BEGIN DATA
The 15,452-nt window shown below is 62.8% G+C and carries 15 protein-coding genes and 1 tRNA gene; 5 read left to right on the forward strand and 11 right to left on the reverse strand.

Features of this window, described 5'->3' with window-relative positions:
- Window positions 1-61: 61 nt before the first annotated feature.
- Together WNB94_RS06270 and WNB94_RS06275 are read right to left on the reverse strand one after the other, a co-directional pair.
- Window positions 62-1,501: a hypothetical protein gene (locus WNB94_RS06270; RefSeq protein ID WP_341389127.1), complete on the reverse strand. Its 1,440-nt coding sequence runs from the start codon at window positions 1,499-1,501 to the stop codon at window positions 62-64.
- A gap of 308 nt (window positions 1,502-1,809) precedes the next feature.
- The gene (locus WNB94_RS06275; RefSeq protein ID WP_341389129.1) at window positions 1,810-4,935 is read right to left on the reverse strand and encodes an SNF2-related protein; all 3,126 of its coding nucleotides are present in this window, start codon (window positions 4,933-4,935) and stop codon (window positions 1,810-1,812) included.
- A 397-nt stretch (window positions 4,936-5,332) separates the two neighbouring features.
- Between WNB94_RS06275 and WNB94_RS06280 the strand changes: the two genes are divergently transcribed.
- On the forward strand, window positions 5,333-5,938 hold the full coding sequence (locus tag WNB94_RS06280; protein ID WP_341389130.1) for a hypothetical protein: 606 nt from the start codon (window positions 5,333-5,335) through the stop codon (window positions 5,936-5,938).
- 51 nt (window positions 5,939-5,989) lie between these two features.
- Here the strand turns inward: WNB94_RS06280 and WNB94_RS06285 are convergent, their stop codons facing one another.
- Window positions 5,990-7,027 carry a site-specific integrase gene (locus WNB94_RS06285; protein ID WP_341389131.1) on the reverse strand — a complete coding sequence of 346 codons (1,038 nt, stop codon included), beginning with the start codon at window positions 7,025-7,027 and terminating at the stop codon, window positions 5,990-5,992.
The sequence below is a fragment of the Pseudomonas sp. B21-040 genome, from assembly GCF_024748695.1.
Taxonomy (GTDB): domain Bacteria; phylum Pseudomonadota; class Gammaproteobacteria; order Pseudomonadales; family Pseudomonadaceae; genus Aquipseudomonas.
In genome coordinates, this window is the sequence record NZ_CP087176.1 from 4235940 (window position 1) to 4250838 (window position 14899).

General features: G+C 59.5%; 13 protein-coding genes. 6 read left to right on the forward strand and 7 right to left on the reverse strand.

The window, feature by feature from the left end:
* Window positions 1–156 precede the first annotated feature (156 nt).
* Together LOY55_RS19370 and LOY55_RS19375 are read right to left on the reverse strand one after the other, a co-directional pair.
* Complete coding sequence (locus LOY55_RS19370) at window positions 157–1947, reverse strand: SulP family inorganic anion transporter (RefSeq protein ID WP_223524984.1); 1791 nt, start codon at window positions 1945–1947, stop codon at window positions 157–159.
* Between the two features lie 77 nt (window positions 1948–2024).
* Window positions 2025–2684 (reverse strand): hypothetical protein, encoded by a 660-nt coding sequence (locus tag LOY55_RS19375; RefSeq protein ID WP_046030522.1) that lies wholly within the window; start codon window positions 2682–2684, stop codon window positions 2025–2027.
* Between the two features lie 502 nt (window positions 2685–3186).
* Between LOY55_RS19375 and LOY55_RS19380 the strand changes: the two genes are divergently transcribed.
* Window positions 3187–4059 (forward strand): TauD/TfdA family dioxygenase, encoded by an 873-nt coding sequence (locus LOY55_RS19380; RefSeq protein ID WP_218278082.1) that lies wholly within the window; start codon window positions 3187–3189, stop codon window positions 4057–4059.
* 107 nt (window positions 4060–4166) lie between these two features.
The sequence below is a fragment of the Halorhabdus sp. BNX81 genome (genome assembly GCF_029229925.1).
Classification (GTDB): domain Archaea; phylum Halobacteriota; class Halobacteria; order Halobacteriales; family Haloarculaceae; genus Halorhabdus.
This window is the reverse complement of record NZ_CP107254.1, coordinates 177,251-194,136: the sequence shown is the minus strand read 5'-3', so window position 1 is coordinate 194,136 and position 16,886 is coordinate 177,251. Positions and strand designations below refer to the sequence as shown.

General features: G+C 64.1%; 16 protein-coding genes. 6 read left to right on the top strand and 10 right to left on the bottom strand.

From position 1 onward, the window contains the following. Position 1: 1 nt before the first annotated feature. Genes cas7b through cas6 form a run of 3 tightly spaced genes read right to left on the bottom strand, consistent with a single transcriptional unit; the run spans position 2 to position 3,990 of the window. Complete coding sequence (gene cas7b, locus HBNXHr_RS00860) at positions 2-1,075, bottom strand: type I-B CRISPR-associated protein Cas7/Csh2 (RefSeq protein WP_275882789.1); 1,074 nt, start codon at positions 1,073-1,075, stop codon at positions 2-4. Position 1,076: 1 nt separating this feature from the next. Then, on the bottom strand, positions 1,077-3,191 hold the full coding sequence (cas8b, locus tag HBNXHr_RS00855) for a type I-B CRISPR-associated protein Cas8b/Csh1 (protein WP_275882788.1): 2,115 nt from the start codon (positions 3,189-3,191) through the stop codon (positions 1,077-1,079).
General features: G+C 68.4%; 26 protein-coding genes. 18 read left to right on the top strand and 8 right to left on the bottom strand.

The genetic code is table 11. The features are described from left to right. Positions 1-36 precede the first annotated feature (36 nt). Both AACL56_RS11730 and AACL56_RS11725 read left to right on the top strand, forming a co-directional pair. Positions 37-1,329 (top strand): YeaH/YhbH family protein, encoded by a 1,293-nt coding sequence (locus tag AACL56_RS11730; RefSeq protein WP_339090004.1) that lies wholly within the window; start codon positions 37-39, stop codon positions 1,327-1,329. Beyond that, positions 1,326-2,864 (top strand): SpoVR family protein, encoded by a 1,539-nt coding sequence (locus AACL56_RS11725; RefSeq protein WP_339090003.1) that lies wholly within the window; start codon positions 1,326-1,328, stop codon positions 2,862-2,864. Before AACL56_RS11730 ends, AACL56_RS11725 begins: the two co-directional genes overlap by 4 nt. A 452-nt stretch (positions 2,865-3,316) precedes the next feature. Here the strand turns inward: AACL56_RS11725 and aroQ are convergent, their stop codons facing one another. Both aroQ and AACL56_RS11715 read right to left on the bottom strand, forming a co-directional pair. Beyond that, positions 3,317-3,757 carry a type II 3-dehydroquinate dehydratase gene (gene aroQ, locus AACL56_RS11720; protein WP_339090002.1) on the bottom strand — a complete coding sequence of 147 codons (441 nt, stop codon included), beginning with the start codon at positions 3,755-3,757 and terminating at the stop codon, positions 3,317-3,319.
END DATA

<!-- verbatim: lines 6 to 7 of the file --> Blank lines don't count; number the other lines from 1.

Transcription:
- A gap of 308 nt (window positions 1,502-1,809) precedes the next feature.
- The gene (locus WNB94_RS06275; RefSeq protein ID WP_341389129.1) at window positions 1,810-4,935 is read right to left on the reverse strand and encodes an SNF2-related protein; all 3,126 of its coding nucleotides are present in this window, start codon (window positions 4,933-4,935) and stop codon (window positions 1,810-1,812) included.